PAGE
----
So whether we accumulate wealth beyond our needs for the sake of idolatry – which is hatred of God, or indulgence – which is hatred of our neighbors, our lives with God will be destroyed. And so we should have nothing to do with it.

Hear the words of Jesus from our passage in v. 15 – “be on your guard against all kinds of greed.” And in v. 20 – words of condemnation to the greedy farmer, “you fool.” (NRSV). And hear the words of the apostle Paul in 1 Timothy 6:9 – “Those who desire to be rich fall into temptation, into a snare, into many senseless and harmful desires that plunge people into ruin and destruction.”

Love God, not your wealth

This has to do with getting our heart in the right place regarding our wealth.

1. Be content with God’s provision for you. Hebrews 13:5 says, “Keep your life free from love of money and be content with what you have; for he has said, ‘I will never leave you nor forsake you.’” Give up seeking after more and more and more. Work hard, but be satisfied with God’s supply whether it is much or little, because he is with us and that is our true treasure.

2. Give up your possessions. Jesus says in Luke 14:33, “So therefore, none of you can become my disciple if you do not give up (or renounce) all your possessions.” (NRSV) Notice he isn’t talking about a certain percentage, say 10%. He is talking about all our possessions, all we have.

We have to recognize that whatever God gives you is not your own, it is God’s. And if he takes it all, or asks you to give it all away – that’s fine. But how many of us can say our hearts are committed to this? Do we own our possessions or do they own us? This is talked about in Acts 4:32 when it says,  “and no one said that any of the things that belonged to him was his own,” but they were willing to part with them.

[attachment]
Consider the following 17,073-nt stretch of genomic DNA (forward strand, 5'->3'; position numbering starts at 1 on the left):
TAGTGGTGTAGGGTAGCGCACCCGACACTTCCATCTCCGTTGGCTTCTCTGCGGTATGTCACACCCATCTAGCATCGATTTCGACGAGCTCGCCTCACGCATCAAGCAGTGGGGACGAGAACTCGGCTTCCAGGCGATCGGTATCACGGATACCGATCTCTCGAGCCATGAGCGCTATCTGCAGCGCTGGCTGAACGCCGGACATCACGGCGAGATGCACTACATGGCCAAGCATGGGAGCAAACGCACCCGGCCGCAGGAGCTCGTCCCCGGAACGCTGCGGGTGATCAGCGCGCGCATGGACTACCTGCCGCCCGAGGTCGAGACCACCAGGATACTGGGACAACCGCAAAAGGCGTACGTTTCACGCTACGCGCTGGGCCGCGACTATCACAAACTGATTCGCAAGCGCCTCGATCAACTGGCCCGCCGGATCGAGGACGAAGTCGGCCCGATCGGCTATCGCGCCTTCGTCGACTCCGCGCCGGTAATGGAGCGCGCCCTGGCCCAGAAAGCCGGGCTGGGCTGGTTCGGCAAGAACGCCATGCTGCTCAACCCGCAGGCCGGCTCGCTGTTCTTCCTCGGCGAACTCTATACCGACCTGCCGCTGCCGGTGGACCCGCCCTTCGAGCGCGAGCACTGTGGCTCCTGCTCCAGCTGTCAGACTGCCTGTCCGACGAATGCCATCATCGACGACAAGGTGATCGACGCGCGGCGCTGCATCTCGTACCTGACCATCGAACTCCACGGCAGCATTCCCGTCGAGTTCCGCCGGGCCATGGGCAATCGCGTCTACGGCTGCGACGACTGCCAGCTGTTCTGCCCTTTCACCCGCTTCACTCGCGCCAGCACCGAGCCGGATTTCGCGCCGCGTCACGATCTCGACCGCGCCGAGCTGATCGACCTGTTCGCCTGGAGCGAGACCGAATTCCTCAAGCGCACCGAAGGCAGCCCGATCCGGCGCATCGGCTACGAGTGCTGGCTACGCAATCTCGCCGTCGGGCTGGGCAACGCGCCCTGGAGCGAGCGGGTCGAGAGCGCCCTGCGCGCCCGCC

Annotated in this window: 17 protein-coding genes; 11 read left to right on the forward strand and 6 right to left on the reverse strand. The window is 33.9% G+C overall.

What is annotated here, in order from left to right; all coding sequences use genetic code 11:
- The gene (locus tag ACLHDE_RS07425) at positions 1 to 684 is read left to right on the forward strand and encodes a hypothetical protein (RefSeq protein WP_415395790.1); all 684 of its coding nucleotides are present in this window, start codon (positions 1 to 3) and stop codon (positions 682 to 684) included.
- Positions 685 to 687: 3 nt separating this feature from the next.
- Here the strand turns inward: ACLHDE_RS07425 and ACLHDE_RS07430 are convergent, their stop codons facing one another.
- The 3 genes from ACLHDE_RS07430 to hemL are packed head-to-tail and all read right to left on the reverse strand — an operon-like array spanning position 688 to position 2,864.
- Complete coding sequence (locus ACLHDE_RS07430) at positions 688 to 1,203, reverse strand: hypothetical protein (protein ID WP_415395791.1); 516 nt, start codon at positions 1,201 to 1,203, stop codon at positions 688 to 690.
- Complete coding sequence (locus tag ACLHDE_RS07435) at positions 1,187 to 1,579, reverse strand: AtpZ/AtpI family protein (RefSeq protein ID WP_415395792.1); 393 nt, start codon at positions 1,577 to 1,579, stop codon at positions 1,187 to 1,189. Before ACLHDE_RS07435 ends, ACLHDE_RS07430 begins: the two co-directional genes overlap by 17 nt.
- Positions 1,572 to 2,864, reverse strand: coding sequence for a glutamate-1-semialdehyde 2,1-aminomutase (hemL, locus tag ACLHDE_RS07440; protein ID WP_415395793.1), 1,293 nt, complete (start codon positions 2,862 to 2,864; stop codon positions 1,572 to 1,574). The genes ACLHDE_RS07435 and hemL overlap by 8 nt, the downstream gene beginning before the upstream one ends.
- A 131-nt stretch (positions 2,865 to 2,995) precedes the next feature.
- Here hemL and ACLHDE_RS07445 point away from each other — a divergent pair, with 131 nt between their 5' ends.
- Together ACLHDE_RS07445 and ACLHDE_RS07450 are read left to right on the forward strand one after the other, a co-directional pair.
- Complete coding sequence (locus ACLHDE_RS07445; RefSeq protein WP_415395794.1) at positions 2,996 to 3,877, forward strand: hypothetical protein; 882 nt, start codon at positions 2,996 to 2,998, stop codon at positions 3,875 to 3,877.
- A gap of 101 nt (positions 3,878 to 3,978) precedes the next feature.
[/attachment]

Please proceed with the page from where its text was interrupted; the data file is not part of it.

So this is a call to dethrone your possessions, because without this we can’t follow Jesus. As he says, “none of you can become my disciple . . .” if you don’t do this.

Well, if we give up holding onto our abundance for our security and comforts, and if we have a right heart toward our possessions being content with God’s supply and renouncing what we do have – then we are ready to do with them what God wants us to do with them, which is to –

Love others with radical generosity

We are to act with our wealth to love our neighbor. Let me just highlight two basic patterns for doing this in the New Testament.

1. We give to the needy. Jesus says in Luke 12:33 – “Sell your possessions and give to the needy.” That is, get rid of your excess – sell it, give it to those in need. (And you can even give up what you need to help others, because giving sacrificially is encouraged, as we learn from the story of the widow who gave all she had in Luke 21:1-4.)

An example of this is seen in the early Jerusalem church in Acts 2 and 4. As there was need, those who had excess would sell and give to the needy among them – 2:45; 4:34-37.